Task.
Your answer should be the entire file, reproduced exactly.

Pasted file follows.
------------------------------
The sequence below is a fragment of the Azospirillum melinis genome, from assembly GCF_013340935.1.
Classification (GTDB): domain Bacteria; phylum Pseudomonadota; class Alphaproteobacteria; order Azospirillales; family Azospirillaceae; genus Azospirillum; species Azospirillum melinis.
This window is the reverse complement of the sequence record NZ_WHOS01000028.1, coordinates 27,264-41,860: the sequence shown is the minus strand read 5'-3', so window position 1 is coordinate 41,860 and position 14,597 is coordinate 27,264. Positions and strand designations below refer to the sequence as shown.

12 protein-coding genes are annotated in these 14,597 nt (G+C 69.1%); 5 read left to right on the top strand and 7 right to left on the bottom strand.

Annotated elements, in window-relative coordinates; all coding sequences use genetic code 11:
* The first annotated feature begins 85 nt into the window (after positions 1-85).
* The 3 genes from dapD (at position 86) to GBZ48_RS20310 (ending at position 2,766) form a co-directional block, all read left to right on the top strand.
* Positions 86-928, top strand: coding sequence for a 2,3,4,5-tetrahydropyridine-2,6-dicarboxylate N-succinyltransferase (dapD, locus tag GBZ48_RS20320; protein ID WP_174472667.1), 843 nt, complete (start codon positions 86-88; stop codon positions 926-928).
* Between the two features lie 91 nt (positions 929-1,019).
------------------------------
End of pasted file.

The sequence below is a fragment of the Azospirillum melinis genome, from assembly GCF_013340935.1.
Classification (GTDB): domain Bacteria; phylum Pseudomonadota; class Alphaproteobacteria; order Azospirillales; family Azospirillaceae; genus Azospirillum; species Azospirillum melinis.
This window is the reverse complement of the sequence record NZ_WHOS01000028.1, coordinates 27,264-41,860: the sequence shown is the minus strand read 5'-3', so window position 1 is coordinate 41,860 and position 14,597 is coordinate 27,264. Positions and strand designations below refer to the sequence as shown.

12 protein-coding genes are annotated in these 14,597 nt (G+C 69.1%); 5 read left to right on the top strand and 7 right to left on the bottom strand.

Annotated elements, in window-relative coordinates; all coding sequences use genetic code 11:
* The first annotated feature begins 85 nt into the window (after positions 1-85).
* The 3 genes from dapD (at position 86) to GBZ48_RS20310 (ending at position 2,766) form a co-directional block, all read left to right on the top strand.
* Positions 86-928, top strand: coding sequence for a 2,3,4,5-tetrahydropyridine-2,6-dicarboxylate N-succinyltransferase (dapD, locus tag GBZ48_RS20320; protein ID WP_174472667.1), 843 nt, complete (start codon positions 86-88; stop codon positions 926-928).
* Between the two features lie 91 nt (positions 929-1,019).